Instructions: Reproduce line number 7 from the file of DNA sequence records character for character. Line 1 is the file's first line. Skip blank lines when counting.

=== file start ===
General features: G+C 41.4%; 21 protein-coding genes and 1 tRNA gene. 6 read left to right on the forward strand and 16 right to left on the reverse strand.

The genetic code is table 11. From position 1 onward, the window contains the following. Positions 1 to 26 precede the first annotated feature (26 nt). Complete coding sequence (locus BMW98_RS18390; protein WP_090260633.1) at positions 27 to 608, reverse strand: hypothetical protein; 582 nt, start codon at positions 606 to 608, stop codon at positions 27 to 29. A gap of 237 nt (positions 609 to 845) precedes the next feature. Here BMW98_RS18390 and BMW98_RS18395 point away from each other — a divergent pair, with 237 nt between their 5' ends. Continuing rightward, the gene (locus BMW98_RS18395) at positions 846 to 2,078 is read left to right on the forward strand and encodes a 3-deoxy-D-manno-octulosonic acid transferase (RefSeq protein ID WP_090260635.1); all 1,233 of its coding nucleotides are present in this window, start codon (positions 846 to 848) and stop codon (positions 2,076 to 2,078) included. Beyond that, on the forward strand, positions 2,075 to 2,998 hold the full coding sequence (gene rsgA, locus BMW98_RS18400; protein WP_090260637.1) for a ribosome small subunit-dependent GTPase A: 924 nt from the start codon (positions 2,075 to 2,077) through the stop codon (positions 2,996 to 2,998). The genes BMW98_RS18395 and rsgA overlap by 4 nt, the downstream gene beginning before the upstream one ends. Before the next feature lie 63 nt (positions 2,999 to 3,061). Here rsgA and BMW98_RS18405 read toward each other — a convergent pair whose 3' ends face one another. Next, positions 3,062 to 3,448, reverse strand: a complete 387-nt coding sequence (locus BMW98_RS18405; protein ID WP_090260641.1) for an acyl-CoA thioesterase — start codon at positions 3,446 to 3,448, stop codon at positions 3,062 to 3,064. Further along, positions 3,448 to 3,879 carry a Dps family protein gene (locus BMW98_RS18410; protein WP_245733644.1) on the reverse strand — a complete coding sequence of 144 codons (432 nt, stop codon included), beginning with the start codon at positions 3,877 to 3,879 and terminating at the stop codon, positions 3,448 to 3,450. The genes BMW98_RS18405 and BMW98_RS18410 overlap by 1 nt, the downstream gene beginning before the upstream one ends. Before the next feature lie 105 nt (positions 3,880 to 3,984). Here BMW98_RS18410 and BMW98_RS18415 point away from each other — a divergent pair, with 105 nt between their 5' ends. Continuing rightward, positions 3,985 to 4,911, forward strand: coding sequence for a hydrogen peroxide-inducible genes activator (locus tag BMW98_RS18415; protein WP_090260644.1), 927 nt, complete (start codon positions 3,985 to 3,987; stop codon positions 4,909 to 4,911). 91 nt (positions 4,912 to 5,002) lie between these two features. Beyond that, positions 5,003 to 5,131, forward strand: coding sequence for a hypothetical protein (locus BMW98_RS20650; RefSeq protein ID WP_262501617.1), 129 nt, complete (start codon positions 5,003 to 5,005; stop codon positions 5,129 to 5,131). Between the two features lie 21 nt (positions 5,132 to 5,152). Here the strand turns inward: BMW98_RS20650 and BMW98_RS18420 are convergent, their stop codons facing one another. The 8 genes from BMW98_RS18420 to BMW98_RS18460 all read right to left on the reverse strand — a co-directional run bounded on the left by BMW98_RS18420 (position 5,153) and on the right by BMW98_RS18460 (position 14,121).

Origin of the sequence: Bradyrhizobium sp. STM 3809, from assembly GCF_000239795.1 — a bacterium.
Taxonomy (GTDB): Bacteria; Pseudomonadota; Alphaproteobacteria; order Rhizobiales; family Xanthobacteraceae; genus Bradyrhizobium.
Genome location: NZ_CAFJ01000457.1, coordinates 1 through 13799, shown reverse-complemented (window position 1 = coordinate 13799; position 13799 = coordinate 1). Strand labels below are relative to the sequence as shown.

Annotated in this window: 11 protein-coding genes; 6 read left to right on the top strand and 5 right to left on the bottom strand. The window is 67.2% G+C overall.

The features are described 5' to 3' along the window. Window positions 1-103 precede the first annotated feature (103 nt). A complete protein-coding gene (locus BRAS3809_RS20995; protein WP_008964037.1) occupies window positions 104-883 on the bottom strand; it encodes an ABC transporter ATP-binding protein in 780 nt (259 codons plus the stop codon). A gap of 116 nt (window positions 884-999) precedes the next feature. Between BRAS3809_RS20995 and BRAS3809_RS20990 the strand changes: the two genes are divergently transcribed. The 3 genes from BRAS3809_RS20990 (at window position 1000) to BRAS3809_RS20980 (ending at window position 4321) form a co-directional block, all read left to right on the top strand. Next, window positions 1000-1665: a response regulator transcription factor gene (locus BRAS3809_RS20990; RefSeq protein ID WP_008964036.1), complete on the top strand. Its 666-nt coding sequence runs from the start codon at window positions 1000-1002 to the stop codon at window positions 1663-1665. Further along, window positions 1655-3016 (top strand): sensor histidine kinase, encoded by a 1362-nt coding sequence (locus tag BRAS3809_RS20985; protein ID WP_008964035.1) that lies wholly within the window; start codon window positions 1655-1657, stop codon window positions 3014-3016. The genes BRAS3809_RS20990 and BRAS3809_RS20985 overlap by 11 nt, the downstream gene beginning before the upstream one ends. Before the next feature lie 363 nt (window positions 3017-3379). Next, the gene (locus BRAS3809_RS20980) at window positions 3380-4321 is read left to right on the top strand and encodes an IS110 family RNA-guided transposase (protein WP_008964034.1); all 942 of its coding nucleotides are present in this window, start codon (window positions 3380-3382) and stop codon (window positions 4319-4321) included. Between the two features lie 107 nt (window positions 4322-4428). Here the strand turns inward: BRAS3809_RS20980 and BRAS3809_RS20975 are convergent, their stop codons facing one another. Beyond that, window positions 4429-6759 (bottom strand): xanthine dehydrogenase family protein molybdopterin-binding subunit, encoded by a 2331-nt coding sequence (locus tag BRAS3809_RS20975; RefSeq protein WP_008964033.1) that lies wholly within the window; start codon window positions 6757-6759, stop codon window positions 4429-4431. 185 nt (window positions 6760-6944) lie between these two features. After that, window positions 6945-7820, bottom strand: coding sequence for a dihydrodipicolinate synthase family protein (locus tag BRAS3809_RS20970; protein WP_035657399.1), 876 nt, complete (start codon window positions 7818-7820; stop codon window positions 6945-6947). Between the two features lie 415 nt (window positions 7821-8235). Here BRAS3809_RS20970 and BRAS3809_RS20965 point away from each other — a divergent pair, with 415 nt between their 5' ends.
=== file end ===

The features are described 5' to 3' along the window. Window positions 1-103 precede the first annotated feature (103 nt). A complete protein-coding gene (locus BRAS3809_RS20995; protein WP_008964037.1) occupies window positions 104-883 on the bottom strand; it encodes an ABC transporter ATP-binding protein in 780 nt (259 codons plus the stop codon). A gap of 116 nt (window positions 884-999) precedes the next feature. Between BRAS3809_RS20995 and BRAS3809_RS20990 the strand changes: the two genes are divergently transcribed. The 3 genes from BRAS3809_RS20990 (at window position 1000) to BRAS3809_RS20980 (ending at window position 4321) form a co-directional block, all read left to right on the top strand. Next, window positions 1000-1665: a response regulator transcription factor gene (locus BRAS3809_RS20990; RefSeq protein ID WP_008964036.1), complete on the top strand. Its 666-nt coding sequence runs from the start codon at window positions 1000-1002 to the stop codon at window positions 1663-1665. Further along, window positions 1655-3016 (top strand): sensor histidine kinase, encoded by a 1362-nt coding sequence (locus tag BRAS3809_RS20985; protein ID WP_008964035.1) that lies wholly within the window; start codon window positions 1655-1657, stop codon window positions 3014-3016. The genes BRAS3809_RS20990 and BRAS3809_RS20985 overlap by 11 nt, the downstream gene beginning before the upstream one ends. Before the next feature lie 363 nt (window positions 3017-3379). Next, the gene (locus BRAS3809_RS20980) at window positions 3380-4321 is read left to right on the top strand and encodes an IS110 family RNA-guided transposase (protein WP_008964034.1); all 942 of its coding nucleotides are present in this window, start codon (window positions 3380-3382) and stop codon (window positions 4319-4321) included. Between the two features lie 107 nt (window positions 4322-4428). Here the strand turns inward: BRAS3809_RS20980 and BRAS3809_RS20975 are convergent, their stop codons facing one another. Beyond that, window positions 4429-6759 (bottom strand): xanthine dehydrogenase family protein molybdopterin-binding subunit, encoded by a 2331-nt coding sequence (locus tag BRAS3809_RS20975; RefSeq protein WP_008964033.1) that lies wholly within the window; start codon window positions 6757-6759, stop codon window positions 4429-4431. 185 nt (window positions 6760-6944) lie between these two features. After that, window positions 6945-7820, bottom strand: coding sequence for a dihydrodipicolinate synthase family protein (locus tag BRAS3809_RS20970; protein WP_035657399.1), 876 nt, complete (start codon window positions 7818-7820; stop codon window positions 6945-6947). Between the two features lie 415 nt (window positions 7821-8235). Here BRAS3809_RS20970 and BRAS3809_RS20965 point away from each other — a divergent pair, with 415 nt between their 5' ends.